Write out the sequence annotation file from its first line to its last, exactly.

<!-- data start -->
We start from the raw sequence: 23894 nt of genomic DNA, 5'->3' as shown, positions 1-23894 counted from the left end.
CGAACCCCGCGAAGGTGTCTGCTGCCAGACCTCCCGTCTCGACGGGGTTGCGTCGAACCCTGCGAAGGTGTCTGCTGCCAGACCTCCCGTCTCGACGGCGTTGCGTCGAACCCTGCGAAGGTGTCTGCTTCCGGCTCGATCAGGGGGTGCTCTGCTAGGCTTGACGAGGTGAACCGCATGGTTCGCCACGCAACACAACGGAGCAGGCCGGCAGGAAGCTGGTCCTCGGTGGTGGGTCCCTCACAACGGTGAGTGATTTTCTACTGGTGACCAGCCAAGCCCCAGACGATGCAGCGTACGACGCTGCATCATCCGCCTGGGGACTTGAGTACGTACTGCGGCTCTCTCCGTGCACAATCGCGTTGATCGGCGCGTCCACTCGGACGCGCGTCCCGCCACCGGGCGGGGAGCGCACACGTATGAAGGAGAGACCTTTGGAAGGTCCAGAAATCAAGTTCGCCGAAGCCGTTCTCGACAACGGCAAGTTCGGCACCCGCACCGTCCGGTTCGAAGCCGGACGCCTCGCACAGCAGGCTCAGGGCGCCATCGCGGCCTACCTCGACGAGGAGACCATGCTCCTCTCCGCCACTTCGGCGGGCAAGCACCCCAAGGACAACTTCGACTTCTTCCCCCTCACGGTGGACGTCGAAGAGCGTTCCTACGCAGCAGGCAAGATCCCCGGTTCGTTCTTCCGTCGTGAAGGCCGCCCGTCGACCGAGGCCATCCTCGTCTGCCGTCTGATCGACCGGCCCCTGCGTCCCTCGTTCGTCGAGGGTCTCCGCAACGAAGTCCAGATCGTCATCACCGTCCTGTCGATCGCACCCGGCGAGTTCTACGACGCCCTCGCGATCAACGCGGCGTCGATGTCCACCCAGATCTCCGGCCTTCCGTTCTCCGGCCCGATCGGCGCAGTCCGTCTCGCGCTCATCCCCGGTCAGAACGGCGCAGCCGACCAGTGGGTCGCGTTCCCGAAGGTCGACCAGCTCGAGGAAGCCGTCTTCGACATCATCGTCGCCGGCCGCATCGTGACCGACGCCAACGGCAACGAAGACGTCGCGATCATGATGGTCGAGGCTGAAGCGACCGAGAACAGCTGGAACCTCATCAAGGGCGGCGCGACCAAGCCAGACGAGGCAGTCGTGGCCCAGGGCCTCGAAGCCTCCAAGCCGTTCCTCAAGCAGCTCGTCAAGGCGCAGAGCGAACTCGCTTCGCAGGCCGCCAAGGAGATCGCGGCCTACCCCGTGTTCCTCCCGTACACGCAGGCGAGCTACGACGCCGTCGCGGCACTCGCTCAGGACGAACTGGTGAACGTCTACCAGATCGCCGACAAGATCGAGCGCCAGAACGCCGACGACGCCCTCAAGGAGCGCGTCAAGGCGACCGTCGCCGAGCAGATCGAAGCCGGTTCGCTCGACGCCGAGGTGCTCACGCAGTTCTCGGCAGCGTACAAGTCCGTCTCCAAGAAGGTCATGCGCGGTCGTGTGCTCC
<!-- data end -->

We start from the raw sequence: 23894 nt of genomic DNA, 5'->3' as shown, positions 1-23894 counted from the left end.
CGAACCCCGCGAAGGTGTCTGCTGCCAGACCTCCCGTCTCGACGGGGTTGCGTCGAACCCTGCGAAGGTGTCTGCTGCCAGACCTCCCGTCTCGACGGCGTTGCGTCGAACCCTGCGAAGGTGTCTGCTTCCGGCTCGATCAGGGGGTGCTCTGCTAGGCTTGACGAGGTGAACCGCATGGTTCGCCACGCAACACAACGGAGCAGGCCGGCAGGAAGCTGGTCCTCGGTGGTGGGTCCCTCACAACGGTGAGTGATTTTCTACTGGTGACCAGCCAAGCCCCAGACGATGCAGCGTACGACGCTGCATCATCCGCCTGGGGACTTGAGTACGTACTGCGGCTCTCTCCGTGCACAATCGCGTTGATCGGCGCGTCCACTCGGACGCGCGTCCCGCCACCGGGCGGGGAGCGCACACGTATGAAGGAGAGACCTTTGGAAGGTCCAGAAATCAAGTTCGCCGAAGCCGTTCTCGACAACGGCAAGTTCGGCACCCGCACCGTCCGGTTCGAAGCCGGACGCCTCGCACAGCAGGCTCAGGGCGCCATCGCGGCCTACCTCGACGAGGAGACCATGCTCCTCTCCGCCACTTCGGCGGGCAAGCACCCCAAGGACAACTTCGACTTCTTCCCCCTCACGGTGGACGTCGAAGAGCGTTCCTACGCAGCAGGCAAGATCCCCGGTTCGTTCTTCCGTCGTGAAGGCCGCCCGTCGACCGAGGCCATCCTCGTCTGCCGTCTGATCGACCGGCCCCTGCGTCCCTCGTTCGTCGAGGGTCTCCGCAACGAAGTCCAGATCGTCATCACCGTCCTGTCGATCGCACCCGGCGAGTTCTACGACGCCCTCGCGATCAACGCGGCGTCGATGTCCACCCAGATCTCCGGCCTTCCGTTCTCCGGCCCGATCGGCGCAGTCCGTCTCGCGCTCATCCCCGGTCAGAACGGCGCAGCCGACCAGTGGGTCGCGTTCCCGAAGGTCGACCAGCTCGAGGAAGCCGTCTTCGACATCATCGTCGCCGGCCGCATCGTGACCGACGCCAACGGCAACGAAGACGTCGCGATCATGATGGTCGAGGCTGAAGCGACCGAGAACAGCTGGAACCTCATCAAGGGCGGCGCGACCAAGCCAGACGAGGCAGTCGTGGCCCAGGGCCTCGAAGCCTCCAAGCCGTTCCTCAAGCAGCTCGTCAAGGCGCAGAGCGAACTCGCTTCGCAGGCCGCCAAGGAGATCGCGGCCTACCCCGTGTTCCTCCCGTACACGCAGGCGAGCTACGACGCCGTCGCGGCACTCGCTCAGGACGAACTGGTGAACGTCTACCAGATCGCCGACAAGATCGAGCGCCAGAACGCCGACGACGCCCTCAAGGAGCGCGTCAAGGCGACCGTCGCCGAGCAGATCGAAGCCGGTTCGCTCGACGCCGAGGTGCTCACGCAGTTCTCGGCAGCGTACAAGTCCGTCTCCAAGAAGGTCATGCGCGGTCGTGTGCTCC